Please, Stop Calling Us Millennials
WHY YOU SHOULD CARE
Because not everyone sees themselves the way others do.
By Tracy Moran
Imagine sitting in a meeting where everyone’s talking about what YOU think … the collective “you” being that tech-savvy but supposedly lazy and entitled lot born between 1980 and 2000. You know, the M-word: millennials. This happens a lot to London-based marketing consultant Jessica Riches, whose colleagues — be they from Generations X,Y or Z — are forever trying to figure out how best to penetrate her generation’s heart (and, naturally, wallets).
Their best move, it turns out, may be in dropping the label altogether. A recent report on generational identification by the Pew Research Center reveals that:
A surprising 60 percent of 18- to 34-year-olds don’t consider themselves part of the “millennial generation.”
Just over 40 percent of 27- to 34-year-olds, in fact, believe they’re Gen Xers, and of the younger ones — aged 18 to 26 — less than half see themselves as millennials. Did I hear you whisper “pain in the ass”? Every young generation’s been accused of being contradictory, but many millennials genuinely don’t identify with the term, and for good reason. Just 58 percent of them have even heard the term, says Alec Tyson, a senior researcher at Pew. That alone accounts for a lot of the disconnect, but there’s another factor: Every generation spans a relatively wide swath of ages, so this could “stem from a bit of understandable confusion about where the line is,” Tyson adds.
Well-educated and media-savvy groups were most likely to be familiar with “millennials,” Tyson says, but even those who knew what it meant weren’t loving it. When asked how well the label described them personally, only 30 percent said it described them well. According to Tyson, “not many” millennials see this as a very important part of how they describe or think of themselves. Riches and many others of “that” generation seem to agree. “It’s hard to say whether we should be happy with the term … that appears to include so many things, but at the same time describes nothing at all,” she says, noting the contradictions. They’re described as entitled, for example, yet face huge debts; they’re lazy but entrepreneurial; and they’re expected to determine political outcomes, while also being apathetic.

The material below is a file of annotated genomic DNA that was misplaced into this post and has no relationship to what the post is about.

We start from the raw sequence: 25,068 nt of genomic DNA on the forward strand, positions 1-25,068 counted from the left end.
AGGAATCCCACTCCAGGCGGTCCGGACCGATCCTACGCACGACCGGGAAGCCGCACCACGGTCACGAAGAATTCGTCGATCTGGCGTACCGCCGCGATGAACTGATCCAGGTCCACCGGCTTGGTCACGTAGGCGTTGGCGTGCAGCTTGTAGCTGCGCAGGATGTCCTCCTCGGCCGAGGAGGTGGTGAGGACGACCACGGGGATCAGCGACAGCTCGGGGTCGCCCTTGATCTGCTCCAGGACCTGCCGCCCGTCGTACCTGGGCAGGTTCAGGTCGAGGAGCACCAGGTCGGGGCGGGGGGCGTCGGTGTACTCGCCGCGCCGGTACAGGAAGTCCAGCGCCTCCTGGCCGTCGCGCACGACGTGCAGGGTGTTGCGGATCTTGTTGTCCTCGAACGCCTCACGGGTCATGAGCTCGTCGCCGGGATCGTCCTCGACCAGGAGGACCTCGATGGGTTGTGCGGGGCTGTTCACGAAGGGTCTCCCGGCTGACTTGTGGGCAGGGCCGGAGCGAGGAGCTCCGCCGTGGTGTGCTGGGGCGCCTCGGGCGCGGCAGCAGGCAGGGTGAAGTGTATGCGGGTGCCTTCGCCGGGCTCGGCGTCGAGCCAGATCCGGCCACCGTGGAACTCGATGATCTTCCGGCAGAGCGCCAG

Some also point to the fact that 20 years of births are too much for one umbrella, especially in the digital age. “There is a HUGE difference between millennials … born in 1985 and those born in 1995,” says Lauren Seward, 22, in San Francisco. Others, of course, simply hate the negative connotation. When her Gen X peers use the “M” term, many do so in a derogatory way, says Carrie Searing, a Washington-based 33-year-old who adds: “I take offense to it.”
Millennials aren’t alone in generational-identification woes. Only 58 percent of Gen Xers see themselves as such, and a whopping 82 percent of the silent generation don’t appreciate the moniker. The M-word, by comparison, has been around only a short while and could catch on more widely as the generation ages, Tyson suggests. But the terms used to describe generations do matter, he adds, noting: “Who wants to be called ‘silent’?”